That’s why I am telling you that quite a number of young controllers are stagnant. Some have spent seven to eight years in a position, no promotion and you want such a person to be working and taking critical decisions on safety? That is the situation we have found ourselves.
The last time, we had to appeal to the Honorable minister to intervene, we got the intervention, he granted our prayer, but these people still went behind and started implementing it the way they want. Just like the lady that has been on ‘level 7’ since 2013 and that is why you see a younger person come into the profession and gets disheartened.
How is the working environment for ATCs?
The working environment is becoming deplorable. As I am talking to you now, some airports do not even have functioning equipment. Even, the Kaduna we are talking about, Kaduna does not have control tower what they are using there is watch room (for fire fighters), which is not built for that purpose and we have been calling on the government to do something. We go to Sokoto, once it rains today, controllers will go to look for umbrellas to sit at the control tower and what is it, some of the control towers attached to the terminal buildings some were ceded to FAAN, while those standing alone were with NAMA, but we have approached the two organisation. The lift too, NAMA will be waiting for FAAN to put it in order, FAAN will say is it our staff that are working there and that is simply due to bureaucracy and you now discover controllers will continue to suffer.
We are still battling with terrestrial radio frequency, communication here and there. Calabar is there; there is no airport you will go to today that you would say things are working 80 per cent.
You said earlier that you have less than 400 ATCs nationwide, how many ATCs do you actually need?
We should have at least 600 to 650 ATCs. Let me also tell you, there is no point in leaving one controller on duty in the tower, it is dangerous and we must say it and while a station like Kaduna has less than six Air traffic controllers, definitely they will work only one per shift, but I can tell you that NAMA has close to 4,000 staff members.
Even, in some departments you see them drawing a roster, ‘if you come this week, don’t come next week.’ So, what are we trying to say? NAMA at a point, we tried to do internal recruitment just to see whether we can bring some of these redundant staff and train them. At least, it would help the system, but they don’t want, and those who agreed to convert are regretting that decision today.
Many of them, for seven or eight years, they’ve been in one place, which is a great discouragement to others who would want to, and what is NAMA HR trying to do? They are asking ‘who asked you to convert and go there?’ They are now our members, but many of them are regretting that decision. Is that how an organisation should be? And people come to work day-in-day-out doing nothing and after sitting down they are paid.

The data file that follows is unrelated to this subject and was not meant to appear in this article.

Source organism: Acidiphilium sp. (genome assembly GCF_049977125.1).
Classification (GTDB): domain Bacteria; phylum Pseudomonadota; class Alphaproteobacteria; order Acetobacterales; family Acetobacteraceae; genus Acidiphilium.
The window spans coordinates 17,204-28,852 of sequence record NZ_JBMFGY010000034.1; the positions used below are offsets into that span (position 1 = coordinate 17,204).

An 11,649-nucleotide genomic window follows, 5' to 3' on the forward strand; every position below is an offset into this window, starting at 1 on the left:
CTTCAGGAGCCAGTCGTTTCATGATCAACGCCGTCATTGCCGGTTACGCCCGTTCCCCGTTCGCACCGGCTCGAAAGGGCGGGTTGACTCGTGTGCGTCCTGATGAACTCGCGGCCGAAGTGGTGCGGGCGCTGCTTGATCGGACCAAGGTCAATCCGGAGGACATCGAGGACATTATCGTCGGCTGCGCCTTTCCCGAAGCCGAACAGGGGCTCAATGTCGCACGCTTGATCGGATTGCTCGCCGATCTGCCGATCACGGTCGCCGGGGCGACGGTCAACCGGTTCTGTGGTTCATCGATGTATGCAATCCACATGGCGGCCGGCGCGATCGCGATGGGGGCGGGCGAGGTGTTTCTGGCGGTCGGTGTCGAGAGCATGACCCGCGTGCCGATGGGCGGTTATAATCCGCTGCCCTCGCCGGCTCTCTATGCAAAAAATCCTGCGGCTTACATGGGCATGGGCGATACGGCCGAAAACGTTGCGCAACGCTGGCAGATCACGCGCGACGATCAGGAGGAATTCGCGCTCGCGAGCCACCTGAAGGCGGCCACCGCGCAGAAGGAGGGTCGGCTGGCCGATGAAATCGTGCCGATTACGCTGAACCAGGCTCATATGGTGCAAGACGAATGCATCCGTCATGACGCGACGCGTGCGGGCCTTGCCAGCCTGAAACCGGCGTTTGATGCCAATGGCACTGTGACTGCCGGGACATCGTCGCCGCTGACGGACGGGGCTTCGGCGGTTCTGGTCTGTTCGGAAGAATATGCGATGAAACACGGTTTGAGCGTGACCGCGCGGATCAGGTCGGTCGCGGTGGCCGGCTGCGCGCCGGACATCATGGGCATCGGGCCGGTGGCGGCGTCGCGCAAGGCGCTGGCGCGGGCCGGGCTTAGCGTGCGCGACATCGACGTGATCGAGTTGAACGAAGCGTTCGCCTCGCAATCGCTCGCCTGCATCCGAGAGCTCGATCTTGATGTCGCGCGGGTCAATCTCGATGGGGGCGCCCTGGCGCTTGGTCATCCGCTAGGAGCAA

They have brought so many people in the Agency that who are not meaningfully engaged. All they just do is to sit down and we are talking about a critical area where we have gap. I paid courtesy visit to the Minister and he said he would not support us to engage contract staff because as you know some of our members do come back on contract. The Minister said we can try and engage the younger ones. We said yes the Association prefers that because NAMA will train them and they will have a long working span, only for us to now hear that 40 people have been engaged. It’s shameful.
Which of the airports do your members find unbearable?
Calabar is a serious deplorable state, even though we heard the management is looking to put things in order. The main work there needs to be taken by NAMA because the equipment there is owned by NAMA. The only thing FAAN will do is the structural aspect, including the lifts. The building is becoming dilapidated; when we talk about the radio facilities and others, it is NAMA. NAMA needs to place emphasis on this critical equipment.
The Federal Government is allocating money, NAMA generates money, then let us know where the monies are going and most of the time if they read these stories they say we have come again, but things are not okay. Our members are also telling us that we are not doing what is expected of us.
Do you know that if you get to some control towers, ordinary chairs to sit, we have to go and beg? This year, I have met the NAMA management asking them that ordinary chairs we can’t have for controllers who will sit six to 12 hours. Are you saying these persons will not have back pains and again these people have climbed the multitude of stairs because the elevators are not there or don’t work, it’s not ideal. Even, when our members complain to us, we are in tears we don’t know what to say
In addition, you mentioned Katsina, Katsina today when you have a one man watch and there is no facility for him to go and ease himself. He is a human being, just to urinate, are we saying he is going to get a bottle to urinate? Or descend the tower? If he descends, he is in breach of his professional ethics. So, what do you expect that person to do?
In Katsina, no restroom was provided, nothing, we are not just making claims, all these are verifiable; these are facts that are there. Also, you mentioned Kano, Kano has a fine building and that is all. The facilities inside unfortunately is a failure.
Verify everything we say, everything we mentioned here, we are not being emotional, we are angry because if the system demands I put my whole life into it, I expect the system to provide me the working tools to be able to do that.
I’ve not spent close to two year abinitio in the training school for me to qualify as a professional and for me to be frustrated by a system that does not want me to give my best.
Mr. Abayomi Agoro, NATCA President